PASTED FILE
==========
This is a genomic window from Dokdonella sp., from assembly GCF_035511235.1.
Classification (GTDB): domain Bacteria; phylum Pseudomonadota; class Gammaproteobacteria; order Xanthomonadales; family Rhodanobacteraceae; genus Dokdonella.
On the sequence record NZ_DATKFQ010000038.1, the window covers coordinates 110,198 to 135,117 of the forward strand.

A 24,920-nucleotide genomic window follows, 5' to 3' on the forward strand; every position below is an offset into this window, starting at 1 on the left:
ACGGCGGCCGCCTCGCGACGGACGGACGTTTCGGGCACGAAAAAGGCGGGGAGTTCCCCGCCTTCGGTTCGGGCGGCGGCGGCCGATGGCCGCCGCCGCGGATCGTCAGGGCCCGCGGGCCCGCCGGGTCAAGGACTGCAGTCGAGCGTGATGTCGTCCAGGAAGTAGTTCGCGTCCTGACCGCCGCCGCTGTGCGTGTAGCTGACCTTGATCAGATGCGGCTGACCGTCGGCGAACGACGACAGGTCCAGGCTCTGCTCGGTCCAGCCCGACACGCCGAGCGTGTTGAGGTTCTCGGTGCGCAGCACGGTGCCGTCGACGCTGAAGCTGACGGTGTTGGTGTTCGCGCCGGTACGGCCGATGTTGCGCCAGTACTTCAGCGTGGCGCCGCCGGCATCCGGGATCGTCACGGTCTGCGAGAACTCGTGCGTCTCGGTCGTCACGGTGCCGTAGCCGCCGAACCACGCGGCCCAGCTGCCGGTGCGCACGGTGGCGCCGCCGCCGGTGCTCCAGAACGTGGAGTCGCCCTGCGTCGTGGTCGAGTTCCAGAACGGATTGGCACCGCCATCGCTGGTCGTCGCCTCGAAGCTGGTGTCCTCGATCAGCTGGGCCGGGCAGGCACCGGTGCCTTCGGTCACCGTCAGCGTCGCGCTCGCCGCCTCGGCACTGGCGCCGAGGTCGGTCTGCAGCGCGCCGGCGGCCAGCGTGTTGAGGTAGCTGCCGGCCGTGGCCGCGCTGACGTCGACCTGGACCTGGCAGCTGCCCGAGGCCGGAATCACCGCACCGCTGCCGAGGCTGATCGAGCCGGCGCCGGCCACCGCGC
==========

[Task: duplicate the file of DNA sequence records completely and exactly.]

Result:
This is a genomic window from Dokdonella sp., from assembly GCF_035511235.1.
Classification (GTDB): domain Bacteria; phylum Pseudomonadota; class Gammaproteobacteria; order Xanthomonadales; family Rhodanobacteraceae; genus Dokdonella.
On the sequence record NZ_DATKFQ010000038.1, the window covers coordinates 110,198 to 135,117 of the forward strand.

A 24,920-nucleotide genomic window follows, 5' to 3' on the forward strand; every position below is an offset into this window, starting at 1 on the left:
ACGGCGGCCGCCTCGCGACGGACGGACGTTTCGGGCACGAAAAAGGCGGGGAGTTCCCCGCCTTCGGTTCGGGCGGCGGCGGCCGATGGCCGCCGCCGCGGATCGTCAGGGCCCGCGGGCCCGCCGGGTCAAGGACTGCAGTCGAGCGTGATGTCGTCCAGGAAGTAGTTCGCGTCCTGACCGCCGCCGCTGTGCGTGTAGCTGACCTTGATCAGATGCGGCTGACCGTCGGCGAACGACGACAGGTCCAGGCTCTGCTCGGTCCAGCCCGACACGCCGAGCGTGTTGAGGTTCTCGGTGCGCAGCACGGTGCCGTCGACGCTGAAGCTGACGGTGTTGGTGTTCGCGCCGGTACGGCCGATGTTGCGCCAGTACTTCAGCGTGGCGCCGCCGGCATCCGGGATCGTCACGGTCTGCGAGAACTCGTGCGTCTCGGTCGTCACGGTGCCGTAGCCGCCGAACCACGCGGCCCAGCTGCCGGTGCGCACGGTGGCGCCGCCGCCGGTGCTCCAGAACGTGGAGTCGCCCTGCGTCGTGGTCGAGTTCCAGAACGGATTGGCACCGCCATCGCTGGTCGTCGCCTCGAAGCTGGTGTCCTCGATCAGCTGGGCCGGGCAGGCACCGGTGCCTTCGGTCACCGTCAGCGTCGCGCTCGCCGCCTCGGCACTGGCGCCGAGGTCGGTCTGCAGCGCGCCGGCGGCCAGCGTGTTGAGGTAGCTGCCGGCCGTGGCCGCGCTGACGTCGACCTGGACCTGGCAGCTGCCCGAGGCCGGAATCACCGCACCGCTGCCGAGGCTGATCGAGCCGGCGCCGGCCACCGCGC